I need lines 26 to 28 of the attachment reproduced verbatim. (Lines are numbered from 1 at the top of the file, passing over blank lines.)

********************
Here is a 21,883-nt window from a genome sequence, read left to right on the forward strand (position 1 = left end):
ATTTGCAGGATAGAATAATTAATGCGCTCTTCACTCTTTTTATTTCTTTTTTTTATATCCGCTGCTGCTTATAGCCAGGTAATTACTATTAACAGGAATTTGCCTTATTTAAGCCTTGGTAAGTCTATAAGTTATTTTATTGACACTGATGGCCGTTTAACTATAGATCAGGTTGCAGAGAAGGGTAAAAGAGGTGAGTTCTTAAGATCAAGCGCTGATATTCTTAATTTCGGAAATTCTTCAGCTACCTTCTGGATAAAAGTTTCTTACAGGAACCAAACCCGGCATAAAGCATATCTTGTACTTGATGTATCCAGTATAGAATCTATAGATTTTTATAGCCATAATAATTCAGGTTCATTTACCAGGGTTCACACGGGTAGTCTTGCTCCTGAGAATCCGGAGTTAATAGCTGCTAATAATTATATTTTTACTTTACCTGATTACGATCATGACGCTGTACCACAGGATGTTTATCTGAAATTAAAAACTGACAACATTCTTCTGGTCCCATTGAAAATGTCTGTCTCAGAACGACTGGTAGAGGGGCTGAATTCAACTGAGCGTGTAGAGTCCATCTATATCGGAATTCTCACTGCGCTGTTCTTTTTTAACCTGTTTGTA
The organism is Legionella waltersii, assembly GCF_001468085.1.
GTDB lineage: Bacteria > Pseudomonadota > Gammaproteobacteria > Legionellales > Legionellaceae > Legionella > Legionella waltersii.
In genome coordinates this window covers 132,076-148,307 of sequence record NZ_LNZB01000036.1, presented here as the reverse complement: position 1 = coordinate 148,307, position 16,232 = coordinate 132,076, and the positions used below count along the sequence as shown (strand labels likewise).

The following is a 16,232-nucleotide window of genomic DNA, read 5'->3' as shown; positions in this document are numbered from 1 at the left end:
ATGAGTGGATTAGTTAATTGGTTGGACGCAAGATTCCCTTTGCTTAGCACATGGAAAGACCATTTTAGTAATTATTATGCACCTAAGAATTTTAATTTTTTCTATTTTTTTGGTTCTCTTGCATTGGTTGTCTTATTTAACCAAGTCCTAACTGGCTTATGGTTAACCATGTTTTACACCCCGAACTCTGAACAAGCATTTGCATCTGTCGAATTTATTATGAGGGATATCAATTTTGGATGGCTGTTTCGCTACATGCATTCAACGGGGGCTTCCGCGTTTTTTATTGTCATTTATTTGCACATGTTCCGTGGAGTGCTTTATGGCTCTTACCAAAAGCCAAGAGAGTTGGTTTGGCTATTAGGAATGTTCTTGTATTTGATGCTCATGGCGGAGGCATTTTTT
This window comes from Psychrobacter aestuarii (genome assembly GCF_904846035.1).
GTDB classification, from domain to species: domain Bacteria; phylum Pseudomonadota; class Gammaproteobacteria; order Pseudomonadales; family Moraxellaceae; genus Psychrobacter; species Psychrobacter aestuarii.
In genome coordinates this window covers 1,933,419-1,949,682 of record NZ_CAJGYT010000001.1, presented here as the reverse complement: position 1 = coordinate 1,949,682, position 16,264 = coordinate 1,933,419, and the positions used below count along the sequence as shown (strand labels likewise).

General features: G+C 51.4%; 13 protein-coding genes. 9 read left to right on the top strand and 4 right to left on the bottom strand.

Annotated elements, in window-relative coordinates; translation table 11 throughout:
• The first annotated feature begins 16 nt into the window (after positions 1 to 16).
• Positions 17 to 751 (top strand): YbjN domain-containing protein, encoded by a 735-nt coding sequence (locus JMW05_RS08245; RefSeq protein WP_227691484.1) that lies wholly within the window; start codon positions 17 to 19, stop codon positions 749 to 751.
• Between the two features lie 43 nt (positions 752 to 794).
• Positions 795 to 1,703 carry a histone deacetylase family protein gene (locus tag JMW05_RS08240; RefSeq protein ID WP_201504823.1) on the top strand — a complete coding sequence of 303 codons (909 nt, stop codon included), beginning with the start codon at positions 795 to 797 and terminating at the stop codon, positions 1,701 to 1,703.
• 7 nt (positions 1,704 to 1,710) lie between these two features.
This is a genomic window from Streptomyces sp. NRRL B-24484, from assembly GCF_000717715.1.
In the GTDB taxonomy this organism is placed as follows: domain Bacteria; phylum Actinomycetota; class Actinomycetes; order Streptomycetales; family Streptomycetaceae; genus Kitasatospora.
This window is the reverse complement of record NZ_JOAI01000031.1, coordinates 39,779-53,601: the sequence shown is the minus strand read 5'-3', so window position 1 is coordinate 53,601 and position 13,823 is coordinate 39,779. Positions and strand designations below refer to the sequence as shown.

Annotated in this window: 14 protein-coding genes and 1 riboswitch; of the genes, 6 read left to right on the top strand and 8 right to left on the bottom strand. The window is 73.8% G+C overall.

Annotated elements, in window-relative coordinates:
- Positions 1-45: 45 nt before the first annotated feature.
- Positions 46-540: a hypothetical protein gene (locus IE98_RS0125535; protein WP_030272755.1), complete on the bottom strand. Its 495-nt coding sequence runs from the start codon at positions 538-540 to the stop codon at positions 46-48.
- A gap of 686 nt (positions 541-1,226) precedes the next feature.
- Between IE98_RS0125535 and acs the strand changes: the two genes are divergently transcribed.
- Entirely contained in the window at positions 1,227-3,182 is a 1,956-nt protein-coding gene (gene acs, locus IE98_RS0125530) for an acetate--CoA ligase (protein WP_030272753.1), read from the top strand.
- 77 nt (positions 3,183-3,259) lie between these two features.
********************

- Between IE98_RS0125535 and acs the strand changes: the two genes are divergently transcribed.
- Entirely contained in the window at positions 1,227-3,182 is a 1,956-nt protein-coding gene (gene acs, locus IE98_RS0125530) for an acetate--CoA ligase (protein WP_030272753.1), read from the top strand.
- 77 nt (positions 3,183-3,259) lie between these two features.